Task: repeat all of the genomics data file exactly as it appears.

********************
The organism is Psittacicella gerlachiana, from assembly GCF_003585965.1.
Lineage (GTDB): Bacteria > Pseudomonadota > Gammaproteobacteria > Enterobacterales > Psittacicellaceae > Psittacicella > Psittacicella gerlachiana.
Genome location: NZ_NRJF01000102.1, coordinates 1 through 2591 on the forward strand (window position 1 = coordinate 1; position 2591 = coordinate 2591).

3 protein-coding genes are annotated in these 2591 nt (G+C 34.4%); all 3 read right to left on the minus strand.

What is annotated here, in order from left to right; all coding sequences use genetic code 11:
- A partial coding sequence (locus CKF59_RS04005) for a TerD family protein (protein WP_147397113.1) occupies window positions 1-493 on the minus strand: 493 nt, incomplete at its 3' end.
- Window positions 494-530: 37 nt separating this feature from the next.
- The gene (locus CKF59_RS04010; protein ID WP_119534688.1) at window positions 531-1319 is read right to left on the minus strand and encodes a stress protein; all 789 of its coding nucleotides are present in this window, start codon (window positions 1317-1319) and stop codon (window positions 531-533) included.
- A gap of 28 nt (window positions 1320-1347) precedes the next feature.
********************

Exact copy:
The organism is Psittacicella gerlachiana, from assembly GCF_003585965.1.
Lineage (GTDB): Bacteria > Pseudomonadota > Gammaproteobacteria > Enterobacterales > Psittacicellaceae > Psittacicella > Psittacicella gerlachiana.
Genome location: NZ_NRJF01000102.1, coordinates 1 through 2591 on the forward strand (window position 1 = coordinate 1; position 2591 = coordinate 2591).

3 protein-coding genes are annotated in these 2591 nt (G+C 34.4%); all 3 read right to left on the minus strand.

What is annotated here, in order from left to right; all coding sequences use genetic code 11:
- A partial coding sequence (locus CKF59_RS04005) for a TerD family protein (protein WP_147397113.1) occupies window positions 1-493 on the minus strand: 493 nt, incomplete at its 3' end.
- Window positions 494-530: 37 nt separating this feature from the next.
- The gene (locus CKF59_RS04010; protein ID WP_119534688.1) at window positions 531-1319 is read right to left on the minus strand and encodes a stress protein; all 789 of its coding nucleotides are present in this window, start codon (window positions 1317-1319) and stop codon (window positions 531-533) included.
- A gap of 28 nt (window positions 1320-1347) precedes the next feature.